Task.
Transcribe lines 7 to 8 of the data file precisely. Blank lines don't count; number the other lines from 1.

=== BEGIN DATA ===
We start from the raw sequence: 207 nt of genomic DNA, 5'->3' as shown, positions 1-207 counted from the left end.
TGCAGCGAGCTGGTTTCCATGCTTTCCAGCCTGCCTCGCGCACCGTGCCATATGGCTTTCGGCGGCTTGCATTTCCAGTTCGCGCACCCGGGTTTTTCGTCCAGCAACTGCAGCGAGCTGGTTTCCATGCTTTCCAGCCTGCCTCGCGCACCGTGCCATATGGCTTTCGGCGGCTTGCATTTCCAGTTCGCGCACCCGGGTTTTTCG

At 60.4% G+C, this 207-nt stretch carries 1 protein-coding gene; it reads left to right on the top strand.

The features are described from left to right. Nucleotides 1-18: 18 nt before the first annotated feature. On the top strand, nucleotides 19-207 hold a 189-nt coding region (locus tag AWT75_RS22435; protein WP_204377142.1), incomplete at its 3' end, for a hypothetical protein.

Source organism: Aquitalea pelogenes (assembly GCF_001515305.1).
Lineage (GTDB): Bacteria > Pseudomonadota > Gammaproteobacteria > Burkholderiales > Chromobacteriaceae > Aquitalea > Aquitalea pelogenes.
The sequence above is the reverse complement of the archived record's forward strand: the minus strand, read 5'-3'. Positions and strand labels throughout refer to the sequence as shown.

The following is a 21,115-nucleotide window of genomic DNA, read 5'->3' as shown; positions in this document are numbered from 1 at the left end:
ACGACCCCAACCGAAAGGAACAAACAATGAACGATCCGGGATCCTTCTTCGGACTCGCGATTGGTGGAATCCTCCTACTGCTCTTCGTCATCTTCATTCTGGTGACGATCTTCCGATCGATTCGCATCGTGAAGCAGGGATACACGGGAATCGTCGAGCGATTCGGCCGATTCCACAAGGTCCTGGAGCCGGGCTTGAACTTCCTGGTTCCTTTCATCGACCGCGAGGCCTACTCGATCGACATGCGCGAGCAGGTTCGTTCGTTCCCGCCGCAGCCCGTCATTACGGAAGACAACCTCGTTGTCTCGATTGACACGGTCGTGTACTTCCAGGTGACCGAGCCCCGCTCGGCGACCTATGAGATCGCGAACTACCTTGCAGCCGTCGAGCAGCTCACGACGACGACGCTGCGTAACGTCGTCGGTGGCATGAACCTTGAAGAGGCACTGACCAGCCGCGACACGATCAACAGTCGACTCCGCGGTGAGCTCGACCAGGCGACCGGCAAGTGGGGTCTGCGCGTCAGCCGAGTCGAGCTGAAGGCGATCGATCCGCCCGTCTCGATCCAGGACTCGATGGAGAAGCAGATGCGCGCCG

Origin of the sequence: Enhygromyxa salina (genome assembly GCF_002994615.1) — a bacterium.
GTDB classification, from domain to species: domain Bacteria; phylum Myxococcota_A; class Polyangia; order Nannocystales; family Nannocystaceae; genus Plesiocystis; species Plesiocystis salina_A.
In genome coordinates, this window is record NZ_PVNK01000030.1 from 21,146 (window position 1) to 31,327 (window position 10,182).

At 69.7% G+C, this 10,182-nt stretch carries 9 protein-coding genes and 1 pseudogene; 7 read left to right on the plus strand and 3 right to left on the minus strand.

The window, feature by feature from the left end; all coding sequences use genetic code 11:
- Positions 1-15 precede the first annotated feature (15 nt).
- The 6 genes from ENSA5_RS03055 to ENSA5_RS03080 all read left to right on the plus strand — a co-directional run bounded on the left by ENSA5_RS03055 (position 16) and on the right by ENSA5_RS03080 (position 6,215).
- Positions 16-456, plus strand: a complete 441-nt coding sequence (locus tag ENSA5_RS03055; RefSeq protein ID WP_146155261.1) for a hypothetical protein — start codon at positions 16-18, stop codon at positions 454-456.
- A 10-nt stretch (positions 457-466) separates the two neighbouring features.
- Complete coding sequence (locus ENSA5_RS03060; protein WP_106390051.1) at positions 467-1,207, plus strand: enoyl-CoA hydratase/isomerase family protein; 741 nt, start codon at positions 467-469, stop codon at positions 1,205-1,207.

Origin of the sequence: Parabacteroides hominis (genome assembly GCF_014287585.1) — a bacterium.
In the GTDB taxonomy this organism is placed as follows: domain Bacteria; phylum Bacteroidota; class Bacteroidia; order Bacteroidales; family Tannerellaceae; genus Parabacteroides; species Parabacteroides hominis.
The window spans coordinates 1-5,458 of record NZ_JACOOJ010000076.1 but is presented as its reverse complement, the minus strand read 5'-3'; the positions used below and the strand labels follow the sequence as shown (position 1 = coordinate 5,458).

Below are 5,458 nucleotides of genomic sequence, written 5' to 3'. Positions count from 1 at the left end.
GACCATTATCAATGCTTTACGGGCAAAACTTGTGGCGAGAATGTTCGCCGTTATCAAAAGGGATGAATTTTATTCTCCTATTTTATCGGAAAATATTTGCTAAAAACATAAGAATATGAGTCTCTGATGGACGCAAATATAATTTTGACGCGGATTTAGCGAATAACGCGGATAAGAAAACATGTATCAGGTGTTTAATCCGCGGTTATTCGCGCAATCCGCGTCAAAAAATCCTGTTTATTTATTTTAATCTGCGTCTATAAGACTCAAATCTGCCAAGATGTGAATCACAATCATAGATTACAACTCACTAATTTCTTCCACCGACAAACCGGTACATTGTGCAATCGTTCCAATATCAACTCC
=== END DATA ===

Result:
The sequence above is the reverse complement of the archived record's forward strand: the minus strand, read 5'-3'. Positions and strand labels throughout refer to the sequence as shown.

The following is a 21,115-nucleotide window of genomic DNA, read 5'->3' as shown; positions in this document are numbered from 1 at the left end: